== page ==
From Motown to White House, Stevie Wonder's on top
Stevie Wonder at the age of 13 was the youngest recording artist to have achieved a number one single with “Fingertips, Part 2” and subsequently the first to simultaneously reach number one on Billboard's Hot 100, R&B Singles and Album Charts.
While his songs are unequivocally classic and his influence timeless, equally laudable are his humanitarian efforts, philanthropic leadership and generosity of spirit. He has received numerous accolades including awards from the President's Committee on Employment of Handicapped People, Mothers Against Drunk Driving, the Children's Diabetes Foundation and the American Association of People with Disabilities. Since 1996, Stevie's Annual House Full of Toys Benefit Concert has donated hundreds of thousands of dollars’ worth of toys, computers, games and educational aids to children, families and organizations in need.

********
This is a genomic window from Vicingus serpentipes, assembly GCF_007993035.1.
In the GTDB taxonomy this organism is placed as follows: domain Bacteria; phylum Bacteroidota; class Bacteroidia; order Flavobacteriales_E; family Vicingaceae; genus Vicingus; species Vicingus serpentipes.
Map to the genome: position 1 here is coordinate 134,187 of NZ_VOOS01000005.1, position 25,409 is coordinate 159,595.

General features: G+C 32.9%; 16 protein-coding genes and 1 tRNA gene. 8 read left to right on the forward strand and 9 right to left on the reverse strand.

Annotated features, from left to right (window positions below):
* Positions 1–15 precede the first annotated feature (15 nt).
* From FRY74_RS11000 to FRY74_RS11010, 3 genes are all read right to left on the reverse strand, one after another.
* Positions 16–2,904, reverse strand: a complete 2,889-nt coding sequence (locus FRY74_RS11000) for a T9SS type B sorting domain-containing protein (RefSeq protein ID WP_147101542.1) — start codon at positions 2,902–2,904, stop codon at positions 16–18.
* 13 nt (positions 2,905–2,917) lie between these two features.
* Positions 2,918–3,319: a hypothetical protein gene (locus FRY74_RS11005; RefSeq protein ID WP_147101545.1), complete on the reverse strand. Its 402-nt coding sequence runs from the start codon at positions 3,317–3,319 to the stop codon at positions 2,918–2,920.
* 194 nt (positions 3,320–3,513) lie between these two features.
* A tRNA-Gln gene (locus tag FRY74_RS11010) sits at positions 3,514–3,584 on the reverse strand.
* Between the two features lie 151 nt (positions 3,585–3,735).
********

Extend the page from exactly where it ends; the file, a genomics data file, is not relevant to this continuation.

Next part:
In 1983, Stevie spearheaded the realization of “Martin Luther King Day” as a national holiday. His participation in the 1985 “We Are The World” fundraiser for hunger in Africa was a music industry milestone while his involvement to put an end to apartheid in South Africa is legendary. He is the youngest recipient of the Kennedy Center Honors, is a Commander of France's National Order of Arts and Letters and has been inducted into the Rock and Roll Hall of Fame, the Songwriters Hall of Fame, the NAACP Hall of Fame and the Apollo Theatre Hall of Fame.
As a live performance tour de force, Stevie continues to astound audiences around the world, and this September he's coming to us.